Covid Vaccine While Breastfeeding Protects Baby


Covid Vaccine While Breastfeeding Protects Baby
02 November

Repeated studies reveal Covid antibodies in the breastmilk of people who have been vaccinated

More evidence now shows that people who get the Moderna or Pfizer Covid-19 vaccine while breastfeeding produce protective antibodies against the SARS-CoV-2 virus in their breastmilk, which is then passed along to their baby. While this is not the first study to show Covid antibodies develop in breastmilk after vaccination, it offers yet more proof that getting vaccinated while breastfeeding not only protects yourself but also offers protection to the baby who is nursing.

The study, published in the peer-reviewed journal Breastfeeding Medicine, involved 21 health care workers at the University of Florida’s Shands Hospital who were tracked from December 2020 through March 2021. Seven of them received the Moderna vaccine, and 14 received the Pfizer vaccine. None of the participants had had a previous Covid infection. The researchers collected samples of the women’s blood and breastmilk before they were vaccinated, after their first vaccine dose, and after their second vaccine dose.

The researchers tested the samples for two types of antibodies: IgA and IgG. The first type, IgA, is the type of antibody most often found in breastmilk. It’s also the type found in saliva, tears, sweat, and fluids from your respiratory and digestive systems. IgA antibodies are the body’s first line of defense against a disease at the point where it first enters the body, such as through the nasal passages or mouth.

Meanwhile, IgG antibodies are the most common ones in blood and the ones that tend to do the most heavy-lifting in fighting a specific bacterial or viral infection. Most vaccines typically cause your body to make large amounts of IgG antibodies against a specific pathogen.

The IgA antibodies in the participants’ breastmilk increased after each dose of the vaccine. After they had been completely vaccinated, 85% of the participants’ breastmilk had high levels of IgA in their breastmilk. Past research had found that about 76% to 80% of lactating people with Covid infections had similar levels of IgA antibodies in their breastmilk.

The researchers also tested 10 participants’ breastmilk for IgG antibodies and found high levels of the antibodies in all the breastmilk samples. In fact, the IgG antibody levels in the breastmilk of those vaccinated against Covid were higher than the IgG levels seen in the breastmilk of people who’d had a natural Covid infection.

When the researchers compared antibody levels in the participants’ blood and breastmilk, they found the levels correlated. The higher the levels were in a participant’s blood, the higher they were in the participant’s breastmilk.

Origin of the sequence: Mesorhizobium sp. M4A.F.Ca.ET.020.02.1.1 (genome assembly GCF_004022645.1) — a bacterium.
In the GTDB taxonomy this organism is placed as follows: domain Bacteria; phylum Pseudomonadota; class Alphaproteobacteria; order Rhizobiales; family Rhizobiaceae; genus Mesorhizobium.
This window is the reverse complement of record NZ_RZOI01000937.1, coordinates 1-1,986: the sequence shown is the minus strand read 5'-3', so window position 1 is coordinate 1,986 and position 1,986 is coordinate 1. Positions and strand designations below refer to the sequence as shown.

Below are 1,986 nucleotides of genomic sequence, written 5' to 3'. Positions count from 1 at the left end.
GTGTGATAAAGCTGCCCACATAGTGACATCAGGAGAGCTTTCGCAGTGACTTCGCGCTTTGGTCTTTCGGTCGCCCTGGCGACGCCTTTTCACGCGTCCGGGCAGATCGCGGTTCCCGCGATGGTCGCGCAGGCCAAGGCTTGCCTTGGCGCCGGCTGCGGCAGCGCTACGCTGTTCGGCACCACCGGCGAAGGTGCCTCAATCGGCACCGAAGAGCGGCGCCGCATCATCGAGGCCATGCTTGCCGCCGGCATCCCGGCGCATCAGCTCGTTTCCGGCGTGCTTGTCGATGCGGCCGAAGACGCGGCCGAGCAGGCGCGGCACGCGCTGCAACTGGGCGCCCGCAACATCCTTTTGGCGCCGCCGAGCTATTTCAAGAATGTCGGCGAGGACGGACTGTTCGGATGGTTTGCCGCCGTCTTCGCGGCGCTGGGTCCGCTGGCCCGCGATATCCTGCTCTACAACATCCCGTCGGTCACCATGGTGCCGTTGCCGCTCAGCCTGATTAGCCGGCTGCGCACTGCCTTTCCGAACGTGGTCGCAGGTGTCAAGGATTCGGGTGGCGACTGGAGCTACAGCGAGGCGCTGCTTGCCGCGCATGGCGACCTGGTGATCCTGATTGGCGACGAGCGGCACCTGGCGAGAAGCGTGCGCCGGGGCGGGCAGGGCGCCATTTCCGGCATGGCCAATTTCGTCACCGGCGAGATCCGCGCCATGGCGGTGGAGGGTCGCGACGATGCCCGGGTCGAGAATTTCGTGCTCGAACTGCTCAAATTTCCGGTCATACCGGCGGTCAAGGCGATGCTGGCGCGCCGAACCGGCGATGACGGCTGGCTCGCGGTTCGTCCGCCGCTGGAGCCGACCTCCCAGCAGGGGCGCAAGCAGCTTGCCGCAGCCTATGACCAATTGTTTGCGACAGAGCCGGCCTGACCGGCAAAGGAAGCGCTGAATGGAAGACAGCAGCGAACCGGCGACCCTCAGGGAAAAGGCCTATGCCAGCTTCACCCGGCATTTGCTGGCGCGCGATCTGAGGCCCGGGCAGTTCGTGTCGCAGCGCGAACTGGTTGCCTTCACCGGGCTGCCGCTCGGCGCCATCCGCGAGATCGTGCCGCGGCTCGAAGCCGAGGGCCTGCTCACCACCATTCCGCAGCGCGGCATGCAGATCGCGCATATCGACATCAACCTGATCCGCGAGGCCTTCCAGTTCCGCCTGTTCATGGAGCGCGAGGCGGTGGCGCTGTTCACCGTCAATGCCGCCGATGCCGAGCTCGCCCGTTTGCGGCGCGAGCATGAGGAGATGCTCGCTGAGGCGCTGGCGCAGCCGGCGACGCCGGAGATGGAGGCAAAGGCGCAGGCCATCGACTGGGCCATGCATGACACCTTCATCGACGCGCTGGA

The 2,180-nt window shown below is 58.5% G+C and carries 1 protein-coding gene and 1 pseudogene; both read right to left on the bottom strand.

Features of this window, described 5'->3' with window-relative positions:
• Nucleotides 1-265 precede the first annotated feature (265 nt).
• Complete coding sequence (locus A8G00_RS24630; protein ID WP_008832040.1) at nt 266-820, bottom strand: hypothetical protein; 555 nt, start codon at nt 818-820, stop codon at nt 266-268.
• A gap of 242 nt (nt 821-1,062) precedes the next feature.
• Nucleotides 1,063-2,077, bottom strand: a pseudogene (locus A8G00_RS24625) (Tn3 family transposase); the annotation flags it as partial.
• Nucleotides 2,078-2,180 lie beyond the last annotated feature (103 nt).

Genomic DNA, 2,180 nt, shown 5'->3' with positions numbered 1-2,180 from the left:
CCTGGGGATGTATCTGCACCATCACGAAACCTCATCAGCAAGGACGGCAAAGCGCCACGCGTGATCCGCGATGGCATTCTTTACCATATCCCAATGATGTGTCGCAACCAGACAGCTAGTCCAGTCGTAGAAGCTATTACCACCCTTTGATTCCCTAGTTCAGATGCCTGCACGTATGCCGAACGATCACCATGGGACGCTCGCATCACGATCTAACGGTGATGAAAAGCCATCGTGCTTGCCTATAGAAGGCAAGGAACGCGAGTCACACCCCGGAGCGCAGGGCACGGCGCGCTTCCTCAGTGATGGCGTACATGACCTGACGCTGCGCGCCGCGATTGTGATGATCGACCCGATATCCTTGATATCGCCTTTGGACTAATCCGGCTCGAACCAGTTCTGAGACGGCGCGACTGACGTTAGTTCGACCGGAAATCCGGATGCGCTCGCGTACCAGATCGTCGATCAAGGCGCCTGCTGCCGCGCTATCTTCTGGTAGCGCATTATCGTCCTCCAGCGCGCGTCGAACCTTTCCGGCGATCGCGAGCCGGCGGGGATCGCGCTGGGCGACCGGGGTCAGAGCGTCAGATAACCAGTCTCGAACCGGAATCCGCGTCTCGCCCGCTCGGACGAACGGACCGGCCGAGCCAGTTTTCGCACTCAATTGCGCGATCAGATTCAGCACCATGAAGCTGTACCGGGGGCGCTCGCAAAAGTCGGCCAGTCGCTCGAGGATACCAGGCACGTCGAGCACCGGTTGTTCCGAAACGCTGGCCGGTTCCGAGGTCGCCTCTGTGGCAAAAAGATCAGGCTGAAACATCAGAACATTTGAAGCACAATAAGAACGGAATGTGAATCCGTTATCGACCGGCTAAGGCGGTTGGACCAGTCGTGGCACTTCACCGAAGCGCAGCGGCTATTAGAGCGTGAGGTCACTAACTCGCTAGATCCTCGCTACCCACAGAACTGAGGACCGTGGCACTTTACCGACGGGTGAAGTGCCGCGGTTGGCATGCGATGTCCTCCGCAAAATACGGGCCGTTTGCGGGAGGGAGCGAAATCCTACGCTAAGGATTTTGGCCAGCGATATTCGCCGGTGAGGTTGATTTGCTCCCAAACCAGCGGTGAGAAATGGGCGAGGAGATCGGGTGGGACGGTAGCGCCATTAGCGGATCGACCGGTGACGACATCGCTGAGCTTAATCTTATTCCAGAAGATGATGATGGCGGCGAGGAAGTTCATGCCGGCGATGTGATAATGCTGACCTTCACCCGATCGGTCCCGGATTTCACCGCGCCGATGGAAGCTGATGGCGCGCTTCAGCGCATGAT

Anthony Sciscione, DO, director of maternal-fetal medicine and the OB-GYN residency at Christiana Care in Delaware, said these and previous findings on vaccination during breastfeeding reveal how important and valuable it is for breastfeeding parents to get vaccinated against Covid.

“There’s not going to be a vaccine for newborns any time soon,” Sciscione said. “The best way to protect your baby is the vaccine.”

The study authors noted that previous studies had found even higher levels of IgG antibodies in breastmilk after vaccination. However, it’s still unclear how strong the antibodies that are transferred to babies during nursing are and how long they last.

The IgG antibody levels were a little higher in the breastmilk of those who received the Pfizer vaccine, but the researchers emphasized that that doesn’t necessarily mean those babies had better protection or that the babies whose mothers got Moderna had less protection.

The researchers also did not find any personal characteristics among the participants that made them more or less likely to have higher or lower amounts of antibodies in their breastmilk.

“Interestingly, the participant with the highest concentration of SARS-CoV- 2 IgA in the human milk [12 times higher than the average IgA levels after vaccination among all the participants] was the only participant tandem breastfeeding her two children,” the researchers wrote. They added that past studies have shown higher levels of IgA antibodies the longer a person breastfeeds her child.

None of the studies on Covid vaccination during breastfeeding have found safety concerns related to getting the vaccine while nursing. Past research on other vaccines also has not found safety concerns related to vaccination during lactation. (It’s not even clear what theoretical risks might exist for a baby receiving antibodies through breastmilk.)

The funding for this study came from the Children’s Miracle Network, and the authors had no financial or related ties to pharmaceutical companies.

Thanks to Elemental